ARLESEY BLUE LAGOON
The Blue lagoon and the surrounding area has been used over several decades, but it is private land.
The Arlesey Brick and Lime Co. Ltd began operation around 1858 producing yellow gault bricks, lime and cement from the resources taken from the quarry, which is now flooded and known locally as the Blue Lagoon.
The quarry was connected by a tramway to the processing works which fronted the Hitchin Road in Arlesey.
The works stretched 2,000 feet along the Great Northern Railway. Records show that in 1903, 1500 tons of lime and cement was produced weekly. The chalk filled wagons were hauled up from the bottom of the quarry by a steel cable, powered by a stationary steam engine.
The economic growth of Arlesey during this time was significant. With the coming of the Great Northern Railway in 1852 and with it's improved methods of distribution, the subsequent growth of the brick and cement works was immense. Previous to that, steam traction engines hauled the bricks and cement to where they were needed. Shefford just a few mile to the west, had the benefit of a canal and where barges brought in 'coals from Newcastle', they took away 'vegetables from Bedfordshire'.
During the war, the site was used for munitions. When the old silo was finally dismantled for development, the bomb disposal squad was called in to make the area safe. The ordinance was taken to the Lagoons to destroy and frequent explosions could be heard from the village. It took three months to make the area safe. The site was then developed for industrial units and was called the 'Portland Industrial Estate'. The area where the silo stood has since been renamed 'The Crossways Estate'.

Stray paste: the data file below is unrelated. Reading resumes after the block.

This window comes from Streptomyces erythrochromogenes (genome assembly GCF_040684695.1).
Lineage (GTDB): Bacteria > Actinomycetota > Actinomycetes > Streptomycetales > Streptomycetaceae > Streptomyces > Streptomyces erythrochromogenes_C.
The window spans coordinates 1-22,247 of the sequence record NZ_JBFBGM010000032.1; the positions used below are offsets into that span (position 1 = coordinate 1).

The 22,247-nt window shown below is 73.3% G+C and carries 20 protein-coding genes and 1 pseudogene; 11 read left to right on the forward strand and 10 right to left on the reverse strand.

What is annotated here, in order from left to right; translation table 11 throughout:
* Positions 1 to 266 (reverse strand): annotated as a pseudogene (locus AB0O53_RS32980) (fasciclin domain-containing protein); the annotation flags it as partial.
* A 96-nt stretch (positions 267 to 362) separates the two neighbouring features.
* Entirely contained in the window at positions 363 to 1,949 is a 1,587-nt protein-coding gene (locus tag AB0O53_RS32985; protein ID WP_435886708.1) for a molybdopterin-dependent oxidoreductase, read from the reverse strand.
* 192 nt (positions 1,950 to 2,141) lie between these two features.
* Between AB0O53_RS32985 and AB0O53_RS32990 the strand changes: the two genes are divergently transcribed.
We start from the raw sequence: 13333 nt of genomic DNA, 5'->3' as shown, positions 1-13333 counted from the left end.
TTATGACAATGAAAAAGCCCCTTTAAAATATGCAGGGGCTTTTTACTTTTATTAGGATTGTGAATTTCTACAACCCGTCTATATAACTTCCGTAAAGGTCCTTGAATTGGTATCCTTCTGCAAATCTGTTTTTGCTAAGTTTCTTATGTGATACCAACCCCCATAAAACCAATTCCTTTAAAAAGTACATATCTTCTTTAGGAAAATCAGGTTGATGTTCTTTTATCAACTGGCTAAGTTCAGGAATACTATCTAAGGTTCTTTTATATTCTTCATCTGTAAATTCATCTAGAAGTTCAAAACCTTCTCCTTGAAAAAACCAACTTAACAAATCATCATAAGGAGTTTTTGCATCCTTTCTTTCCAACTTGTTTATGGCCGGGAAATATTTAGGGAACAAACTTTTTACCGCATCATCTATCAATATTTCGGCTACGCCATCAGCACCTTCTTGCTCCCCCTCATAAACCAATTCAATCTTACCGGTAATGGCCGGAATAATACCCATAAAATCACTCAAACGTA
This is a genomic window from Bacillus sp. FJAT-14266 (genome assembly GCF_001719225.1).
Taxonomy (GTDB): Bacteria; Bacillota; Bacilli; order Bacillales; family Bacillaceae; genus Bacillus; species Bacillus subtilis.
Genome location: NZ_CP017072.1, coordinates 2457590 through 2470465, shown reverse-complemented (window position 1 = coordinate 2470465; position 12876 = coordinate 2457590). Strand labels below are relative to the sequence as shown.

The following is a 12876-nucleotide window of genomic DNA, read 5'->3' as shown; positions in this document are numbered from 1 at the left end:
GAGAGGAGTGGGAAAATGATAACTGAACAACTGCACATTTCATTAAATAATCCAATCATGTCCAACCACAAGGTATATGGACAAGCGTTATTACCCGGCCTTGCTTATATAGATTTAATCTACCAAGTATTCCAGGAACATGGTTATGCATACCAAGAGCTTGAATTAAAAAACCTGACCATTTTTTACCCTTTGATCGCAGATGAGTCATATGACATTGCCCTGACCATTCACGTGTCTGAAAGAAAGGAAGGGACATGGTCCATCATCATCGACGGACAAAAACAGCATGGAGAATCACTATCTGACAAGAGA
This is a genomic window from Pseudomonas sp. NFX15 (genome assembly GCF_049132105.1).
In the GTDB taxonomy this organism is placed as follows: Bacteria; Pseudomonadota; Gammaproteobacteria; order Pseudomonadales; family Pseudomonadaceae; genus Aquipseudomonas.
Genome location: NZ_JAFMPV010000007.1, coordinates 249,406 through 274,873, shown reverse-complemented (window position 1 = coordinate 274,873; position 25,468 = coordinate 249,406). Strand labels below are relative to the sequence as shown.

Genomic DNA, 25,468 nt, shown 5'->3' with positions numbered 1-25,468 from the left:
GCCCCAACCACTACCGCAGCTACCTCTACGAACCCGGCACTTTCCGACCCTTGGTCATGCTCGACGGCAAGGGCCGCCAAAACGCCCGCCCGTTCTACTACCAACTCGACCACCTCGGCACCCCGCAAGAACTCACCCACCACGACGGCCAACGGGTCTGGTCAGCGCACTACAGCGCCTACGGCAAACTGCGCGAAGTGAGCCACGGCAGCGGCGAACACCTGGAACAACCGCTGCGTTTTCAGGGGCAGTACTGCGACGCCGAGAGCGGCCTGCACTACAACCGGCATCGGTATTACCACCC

The water pumps in the quarry were eventually stopped and the pits started filling with water in 1930. The cement works finally closed in 1932 and the quarry filled with water, creating the lakes that we see today.
The blue lagoon is now a freshwater lake and is 12 meters deep at its deepest point. It has a number of attractions underwater for divers to look at, including some of the old mining equipment and huts, purposely sunk boats and training platforms. It also has an abundance of marine life, including carp and some big pike.